How does the Secretary of State justify the broadcast referred to by my hon. Friend the Member for Christchurch and Lymington (Mr. Adley)? Did he write it? Did he approve every word?

Does my right hon. Friend agree that although the under-spending by Tory local authorities is a major factor in the decline in public sector building, the system of cash limits has resulted in a certain reduction in the activities of local authorities? Is he satisfied that this is purely a matter of teething troubles, and are there any steps that he can take to ensure that the effect of the system is diminished?

Cash limits, certainly in the first year after their introduction, may well have had some braking effect on the house building programme. But, as my hon. Friend will recall, we have greatly eased the situation, first, by agreeing about three-year programmes for housing allocation and, secondly, by allowing a carry-forward of 10 per cent. from one year to the next and an anticipation for the following year of the same amount. There is, therefore, considerable flexibility in the system.

So that we may keep the matter in proper perspective, does the Secretary of State agree that as well as the reasons that he has given for the hiccup caused through the change in the base of financing, local authorities have under-spent by only about 5 per cent. of the allocation under the housing investment programme? Does he agree that that is not a startling figure? If we are talking party politics, is it not true that Labour authorities such as Manchester and Sheffield were among those that did not spend their full allocation?

I assume that the hon. Gentleman is referring to the 1977–78 figures rather than the latest ones. I agree that a 5 per cent. underspend is not necessarily disastrous. But the figures that are emerging concern the crucial element, which is the number of approvals given. They determine the number of starts and completions in subsequent years. The number of approvals has fallen off uite sharply, and I am worried about it.

Canals And Waterways


asked the Secretary of State for the Environment what action he is taking to enable voluntary workers to restart clearance work on British Waterways Board canals.


asked the Secretary of State for the Environment if he will make a statement on the effects of the industrial situation on the inland waterways.

I regret that long-standing difficulties over pay have led to non-co-operation by the staff of the British Waterways Board, and this has prevented the Board from making a physical start on the Fraenkel maintenance programme, and has also affected routine maintenance. This inevitably results in closures of sections of canal in the interests of public safety, and has also compelled the Board to withdraw permission for voluntary bodies to work on projects where the staff will not supervise the work.

I recognise that the Board is currently faced with particular difficulties in attempting to maintain the inland waterways in a proper condition. The Board has my full support, and I am doing all I can to find a speedy solution to its present difficulties.

Since the withdrawal by British Waterways Board employees of their co-operation stems from a dispute that is now over three years old, is it not time that the Government took much more urgent action to try to end the dispute? What opportunities have the employees been offered for arbitration?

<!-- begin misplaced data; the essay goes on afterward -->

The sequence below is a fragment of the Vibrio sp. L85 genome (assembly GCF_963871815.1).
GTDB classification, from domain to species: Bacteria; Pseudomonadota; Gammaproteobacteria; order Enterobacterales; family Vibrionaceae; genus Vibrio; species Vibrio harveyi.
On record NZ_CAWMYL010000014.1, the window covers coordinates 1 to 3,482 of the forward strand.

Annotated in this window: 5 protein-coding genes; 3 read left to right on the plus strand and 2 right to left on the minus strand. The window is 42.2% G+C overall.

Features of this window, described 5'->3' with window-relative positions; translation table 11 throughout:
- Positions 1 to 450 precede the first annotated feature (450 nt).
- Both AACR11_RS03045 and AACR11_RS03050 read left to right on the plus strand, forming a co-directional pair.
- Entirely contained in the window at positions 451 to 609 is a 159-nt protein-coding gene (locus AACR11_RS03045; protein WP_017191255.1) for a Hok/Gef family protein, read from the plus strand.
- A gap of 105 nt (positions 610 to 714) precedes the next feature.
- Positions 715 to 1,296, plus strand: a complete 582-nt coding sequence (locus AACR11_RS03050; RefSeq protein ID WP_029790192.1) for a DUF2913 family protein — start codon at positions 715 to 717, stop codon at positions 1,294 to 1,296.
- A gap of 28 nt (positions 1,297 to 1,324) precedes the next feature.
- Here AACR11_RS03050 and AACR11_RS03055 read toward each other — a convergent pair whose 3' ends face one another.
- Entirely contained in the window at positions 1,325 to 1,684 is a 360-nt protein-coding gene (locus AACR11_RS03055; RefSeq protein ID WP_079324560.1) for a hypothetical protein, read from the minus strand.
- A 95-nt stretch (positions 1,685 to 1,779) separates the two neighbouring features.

I thank the hon. Member for his measured supplementary question. We have sought various ways of easing the situation. I confess that I had considerable hope a few weeks ago that we might get an urgent consideration of the dispute under schedule 11 to the Employment Protection Act. However, the tight drafting of the terms of reference of that schedule precluded that solution. I am therefore looking most urgently for an alternative.

Is the Minister aware of the seriousness of the situation for the canal network? Does he agree that unless this matter is resolved fairly soon there will be considerable damage to the canal system and possible danger to those who live alongside it? Since the Central Arbitration Committee has rejected the opportunity to look at this case, is it not time that the right hon. Gentleman met the NALGO representatives and discussed the case with them?

I should be very willing to meet officers of NALGO. I have had opportunities to discuss these matters with them previously, and I hope to have the opportunity of resuming contact with them shortly. I have very much in mind the safety aspect. I am aware of the safety problem to which the Fraenkel committee drew attention. I have made an allocation of substantial resources. It is now a question of getting the money spent.

Does my right hon. Friend accept that the expansion of leisure and sporting facilities which is possible on the waterways can be promoted by voluntary agencies and groups of voluntary workers? Will my right hon. Friend indicate in which specific ways he feels his Department might be able to assist in the funding of clearance projects?

I am willing to look at further encouragement to voluntary work, but the existing level of voluntary work has had to be curtailed because, in the absence of BWB supervisory staffs, it cannot be properly supervised. At present they are not prepared to supervise it, but I assure the House that I shall do my utmost to bring that state of affairs to an end as soon as I can.